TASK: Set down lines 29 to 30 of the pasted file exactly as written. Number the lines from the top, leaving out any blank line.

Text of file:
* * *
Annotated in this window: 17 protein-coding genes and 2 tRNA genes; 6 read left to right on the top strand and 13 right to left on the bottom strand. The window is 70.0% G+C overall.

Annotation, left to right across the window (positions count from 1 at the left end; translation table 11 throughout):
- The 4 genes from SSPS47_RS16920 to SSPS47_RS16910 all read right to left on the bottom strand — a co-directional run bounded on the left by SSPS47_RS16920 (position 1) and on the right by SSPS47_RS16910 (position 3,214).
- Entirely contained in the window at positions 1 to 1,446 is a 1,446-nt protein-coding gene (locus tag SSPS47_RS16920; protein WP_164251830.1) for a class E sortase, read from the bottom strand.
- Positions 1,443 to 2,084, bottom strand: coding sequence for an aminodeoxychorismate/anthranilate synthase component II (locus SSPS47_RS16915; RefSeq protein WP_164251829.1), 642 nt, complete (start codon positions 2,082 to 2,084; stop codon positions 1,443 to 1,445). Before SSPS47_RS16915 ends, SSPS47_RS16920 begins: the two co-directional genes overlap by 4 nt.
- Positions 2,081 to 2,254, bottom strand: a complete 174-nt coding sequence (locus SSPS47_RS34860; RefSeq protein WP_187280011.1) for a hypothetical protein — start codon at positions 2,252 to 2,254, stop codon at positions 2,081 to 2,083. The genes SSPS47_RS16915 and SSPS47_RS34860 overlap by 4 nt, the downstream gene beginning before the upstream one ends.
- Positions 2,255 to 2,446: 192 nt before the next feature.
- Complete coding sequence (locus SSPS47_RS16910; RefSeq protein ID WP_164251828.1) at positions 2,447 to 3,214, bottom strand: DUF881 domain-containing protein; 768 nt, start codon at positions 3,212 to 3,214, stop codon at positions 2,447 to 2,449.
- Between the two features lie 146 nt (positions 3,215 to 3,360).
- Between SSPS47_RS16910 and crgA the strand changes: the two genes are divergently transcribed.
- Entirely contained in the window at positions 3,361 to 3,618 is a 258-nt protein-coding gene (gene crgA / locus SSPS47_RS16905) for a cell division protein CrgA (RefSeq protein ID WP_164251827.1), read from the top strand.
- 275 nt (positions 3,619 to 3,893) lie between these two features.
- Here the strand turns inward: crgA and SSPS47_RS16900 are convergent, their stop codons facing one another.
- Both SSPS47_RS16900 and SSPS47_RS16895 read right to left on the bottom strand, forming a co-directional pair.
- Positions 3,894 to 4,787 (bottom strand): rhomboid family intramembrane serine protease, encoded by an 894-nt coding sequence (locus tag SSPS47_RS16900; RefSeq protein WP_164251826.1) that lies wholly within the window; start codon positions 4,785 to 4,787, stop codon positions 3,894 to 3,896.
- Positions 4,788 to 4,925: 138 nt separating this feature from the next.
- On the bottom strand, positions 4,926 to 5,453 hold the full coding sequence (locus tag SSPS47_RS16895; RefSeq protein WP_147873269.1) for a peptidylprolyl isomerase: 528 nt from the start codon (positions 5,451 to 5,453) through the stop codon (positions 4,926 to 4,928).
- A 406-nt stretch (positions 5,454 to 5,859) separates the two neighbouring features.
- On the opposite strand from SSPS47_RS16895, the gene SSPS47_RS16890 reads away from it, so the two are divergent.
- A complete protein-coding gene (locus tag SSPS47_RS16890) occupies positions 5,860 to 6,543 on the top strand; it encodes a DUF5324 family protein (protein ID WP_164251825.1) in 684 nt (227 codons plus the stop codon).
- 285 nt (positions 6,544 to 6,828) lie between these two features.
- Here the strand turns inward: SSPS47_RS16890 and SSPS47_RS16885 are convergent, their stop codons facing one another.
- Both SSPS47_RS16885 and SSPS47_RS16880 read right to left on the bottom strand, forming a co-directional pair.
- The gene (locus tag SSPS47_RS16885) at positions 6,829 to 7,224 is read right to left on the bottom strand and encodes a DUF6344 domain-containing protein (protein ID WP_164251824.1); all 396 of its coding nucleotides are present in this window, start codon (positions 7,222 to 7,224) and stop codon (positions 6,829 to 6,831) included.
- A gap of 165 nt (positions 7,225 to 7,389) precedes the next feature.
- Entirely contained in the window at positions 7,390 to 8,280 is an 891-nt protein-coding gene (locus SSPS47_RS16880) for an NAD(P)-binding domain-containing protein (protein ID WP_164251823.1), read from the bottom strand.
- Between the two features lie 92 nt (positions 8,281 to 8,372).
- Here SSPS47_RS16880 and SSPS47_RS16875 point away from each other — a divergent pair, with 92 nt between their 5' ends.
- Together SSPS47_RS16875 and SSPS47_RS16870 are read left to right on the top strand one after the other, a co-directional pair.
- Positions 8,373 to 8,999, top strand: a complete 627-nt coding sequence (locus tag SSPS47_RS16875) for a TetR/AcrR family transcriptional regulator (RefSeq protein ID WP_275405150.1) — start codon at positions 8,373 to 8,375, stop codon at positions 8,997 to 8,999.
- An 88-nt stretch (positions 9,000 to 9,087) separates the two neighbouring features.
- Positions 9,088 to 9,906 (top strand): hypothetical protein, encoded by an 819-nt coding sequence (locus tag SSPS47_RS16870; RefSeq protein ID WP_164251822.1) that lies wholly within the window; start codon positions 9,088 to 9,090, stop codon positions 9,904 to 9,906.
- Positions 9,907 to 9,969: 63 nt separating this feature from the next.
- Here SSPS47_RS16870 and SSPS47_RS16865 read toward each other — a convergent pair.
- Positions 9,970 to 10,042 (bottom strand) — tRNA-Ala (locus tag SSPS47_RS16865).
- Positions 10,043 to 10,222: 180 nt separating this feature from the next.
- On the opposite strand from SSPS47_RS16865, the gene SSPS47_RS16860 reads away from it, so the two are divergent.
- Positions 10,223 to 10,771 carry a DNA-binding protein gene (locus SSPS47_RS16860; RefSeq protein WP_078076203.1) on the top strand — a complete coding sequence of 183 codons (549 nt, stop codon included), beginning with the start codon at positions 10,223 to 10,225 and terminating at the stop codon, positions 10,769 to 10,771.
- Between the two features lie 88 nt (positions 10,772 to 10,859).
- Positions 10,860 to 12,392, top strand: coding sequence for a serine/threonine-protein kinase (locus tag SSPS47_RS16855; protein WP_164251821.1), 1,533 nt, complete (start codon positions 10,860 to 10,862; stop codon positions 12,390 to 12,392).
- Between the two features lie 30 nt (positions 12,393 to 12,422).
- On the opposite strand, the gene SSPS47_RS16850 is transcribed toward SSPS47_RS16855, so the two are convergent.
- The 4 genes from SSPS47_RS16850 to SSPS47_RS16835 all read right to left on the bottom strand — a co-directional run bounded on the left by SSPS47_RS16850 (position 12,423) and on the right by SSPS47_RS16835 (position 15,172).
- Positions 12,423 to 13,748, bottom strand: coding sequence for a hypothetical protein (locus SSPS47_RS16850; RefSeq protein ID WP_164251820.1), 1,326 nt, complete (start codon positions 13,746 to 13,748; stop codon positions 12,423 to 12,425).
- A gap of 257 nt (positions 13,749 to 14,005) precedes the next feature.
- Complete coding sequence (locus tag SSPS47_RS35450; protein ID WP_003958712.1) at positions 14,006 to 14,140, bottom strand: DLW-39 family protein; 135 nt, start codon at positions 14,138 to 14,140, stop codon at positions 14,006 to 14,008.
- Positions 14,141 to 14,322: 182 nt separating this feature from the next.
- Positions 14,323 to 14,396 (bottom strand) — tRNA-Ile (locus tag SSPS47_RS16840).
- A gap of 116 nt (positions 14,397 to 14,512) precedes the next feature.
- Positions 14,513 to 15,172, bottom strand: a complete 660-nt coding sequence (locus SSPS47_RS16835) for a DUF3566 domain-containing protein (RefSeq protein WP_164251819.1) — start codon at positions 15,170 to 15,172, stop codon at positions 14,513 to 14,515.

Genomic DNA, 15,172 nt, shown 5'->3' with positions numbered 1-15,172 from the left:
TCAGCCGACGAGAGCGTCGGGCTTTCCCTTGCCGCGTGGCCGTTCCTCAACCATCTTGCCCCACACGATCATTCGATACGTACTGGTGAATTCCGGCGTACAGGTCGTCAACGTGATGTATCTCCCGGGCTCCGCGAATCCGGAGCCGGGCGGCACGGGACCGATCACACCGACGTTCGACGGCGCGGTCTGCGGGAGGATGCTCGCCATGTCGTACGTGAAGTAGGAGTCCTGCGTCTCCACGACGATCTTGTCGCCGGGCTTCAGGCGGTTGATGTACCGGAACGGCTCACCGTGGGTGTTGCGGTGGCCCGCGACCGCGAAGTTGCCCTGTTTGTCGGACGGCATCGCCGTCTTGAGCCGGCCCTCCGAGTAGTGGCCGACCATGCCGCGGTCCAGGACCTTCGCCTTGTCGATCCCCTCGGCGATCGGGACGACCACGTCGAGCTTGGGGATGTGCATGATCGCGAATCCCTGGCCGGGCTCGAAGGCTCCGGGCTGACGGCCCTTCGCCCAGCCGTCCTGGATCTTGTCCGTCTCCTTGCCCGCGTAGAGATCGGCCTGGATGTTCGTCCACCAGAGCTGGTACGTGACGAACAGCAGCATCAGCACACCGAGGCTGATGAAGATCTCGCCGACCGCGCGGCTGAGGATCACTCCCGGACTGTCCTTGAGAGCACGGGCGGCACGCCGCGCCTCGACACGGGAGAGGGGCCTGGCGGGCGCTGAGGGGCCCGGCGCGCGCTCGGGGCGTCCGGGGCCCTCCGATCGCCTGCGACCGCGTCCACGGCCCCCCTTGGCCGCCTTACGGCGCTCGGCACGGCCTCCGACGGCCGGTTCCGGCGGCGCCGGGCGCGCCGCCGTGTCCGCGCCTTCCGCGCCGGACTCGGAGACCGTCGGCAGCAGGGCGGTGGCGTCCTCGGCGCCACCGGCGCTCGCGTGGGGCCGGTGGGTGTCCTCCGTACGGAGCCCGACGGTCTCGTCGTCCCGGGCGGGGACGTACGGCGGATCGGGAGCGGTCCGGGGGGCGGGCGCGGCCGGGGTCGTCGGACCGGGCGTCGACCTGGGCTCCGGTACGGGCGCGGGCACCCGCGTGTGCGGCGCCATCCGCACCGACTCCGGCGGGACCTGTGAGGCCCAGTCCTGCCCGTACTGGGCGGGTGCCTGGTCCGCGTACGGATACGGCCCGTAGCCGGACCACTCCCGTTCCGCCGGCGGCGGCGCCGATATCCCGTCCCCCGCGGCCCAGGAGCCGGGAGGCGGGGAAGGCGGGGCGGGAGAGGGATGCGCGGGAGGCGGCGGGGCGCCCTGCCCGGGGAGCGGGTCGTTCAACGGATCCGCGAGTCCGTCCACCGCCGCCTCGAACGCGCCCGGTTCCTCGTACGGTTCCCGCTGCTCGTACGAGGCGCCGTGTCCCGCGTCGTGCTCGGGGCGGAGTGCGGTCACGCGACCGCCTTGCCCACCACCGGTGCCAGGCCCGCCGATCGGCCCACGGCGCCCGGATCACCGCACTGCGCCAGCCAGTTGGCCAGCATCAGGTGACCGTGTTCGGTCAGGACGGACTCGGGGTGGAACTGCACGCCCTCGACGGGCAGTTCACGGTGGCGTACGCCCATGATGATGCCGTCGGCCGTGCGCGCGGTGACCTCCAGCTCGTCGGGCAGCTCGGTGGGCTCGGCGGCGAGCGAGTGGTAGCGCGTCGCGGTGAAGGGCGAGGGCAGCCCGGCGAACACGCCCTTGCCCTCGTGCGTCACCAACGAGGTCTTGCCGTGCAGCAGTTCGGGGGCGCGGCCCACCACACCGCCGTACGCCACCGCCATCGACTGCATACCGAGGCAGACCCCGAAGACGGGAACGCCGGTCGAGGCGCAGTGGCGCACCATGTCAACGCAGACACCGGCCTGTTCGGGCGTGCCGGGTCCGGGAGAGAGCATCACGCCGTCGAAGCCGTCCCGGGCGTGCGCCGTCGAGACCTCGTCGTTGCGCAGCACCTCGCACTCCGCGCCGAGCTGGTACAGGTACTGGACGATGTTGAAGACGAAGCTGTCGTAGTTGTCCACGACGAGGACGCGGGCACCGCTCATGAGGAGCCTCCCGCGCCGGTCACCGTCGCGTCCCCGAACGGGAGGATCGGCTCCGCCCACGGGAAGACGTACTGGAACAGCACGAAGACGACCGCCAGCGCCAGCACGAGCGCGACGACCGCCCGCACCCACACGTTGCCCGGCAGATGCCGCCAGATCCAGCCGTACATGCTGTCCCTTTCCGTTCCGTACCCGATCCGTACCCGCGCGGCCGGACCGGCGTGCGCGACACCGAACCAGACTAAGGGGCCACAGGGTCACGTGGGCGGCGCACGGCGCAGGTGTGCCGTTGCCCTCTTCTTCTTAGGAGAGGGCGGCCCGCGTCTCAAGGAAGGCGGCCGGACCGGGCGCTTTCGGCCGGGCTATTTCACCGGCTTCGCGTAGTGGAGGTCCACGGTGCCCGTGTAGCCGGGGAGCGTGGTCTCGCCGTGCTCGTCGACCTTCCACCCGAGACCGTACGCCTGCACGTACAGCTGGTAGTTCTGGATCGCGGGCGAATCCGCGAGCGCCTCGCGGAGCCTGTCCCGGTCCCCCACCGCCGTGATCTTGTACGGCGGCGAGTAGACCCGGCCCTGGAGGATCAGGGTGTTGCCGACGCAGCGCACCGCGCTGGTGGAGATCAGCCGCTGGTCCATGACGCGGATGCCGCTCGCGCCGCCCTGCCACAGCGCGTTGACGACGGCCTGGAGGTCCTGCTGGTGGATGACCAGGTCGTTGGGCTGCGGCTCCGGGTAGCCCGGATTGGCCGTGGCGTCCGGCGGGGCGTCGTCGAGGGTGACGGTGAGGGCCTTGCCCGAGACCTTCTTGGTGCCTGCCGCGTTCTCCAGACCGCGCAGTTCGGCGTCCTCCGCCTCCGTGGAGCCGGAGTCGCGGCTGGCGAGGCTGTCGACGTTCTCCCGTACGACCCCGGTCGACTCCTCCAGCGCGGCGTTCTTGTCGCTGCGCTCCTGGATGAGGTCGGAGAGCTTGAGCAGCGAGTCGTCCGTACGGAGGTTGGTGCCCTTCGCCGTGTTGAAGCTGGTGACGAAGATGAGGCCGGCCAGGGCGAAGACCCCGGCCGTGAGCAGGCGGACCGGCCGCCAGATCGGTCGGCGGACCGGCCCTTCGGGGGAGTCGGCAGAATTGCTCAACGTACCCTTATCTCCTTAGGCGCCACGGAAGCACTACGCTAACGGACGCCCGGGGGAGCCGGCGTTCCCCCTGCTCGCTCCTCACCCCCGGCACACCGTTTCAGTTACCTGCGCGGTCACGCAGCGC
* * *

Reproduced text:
- Together SSPS47_RS16875 and SSPS47_RS16870 are read left to right on the top strand one after the other, a co-directional pair.
- Positions 8,373 to 8,999, top strand: a complete 627-nt coding sequence (locus tag SSPS47_RS16875) for a TetR/AcrR family transcriptional regulator (RefSeq protein ID WP_275405150.1) — start codon at positions 8,373 to 8,375, stop codon at positions 8,997 to 8,999.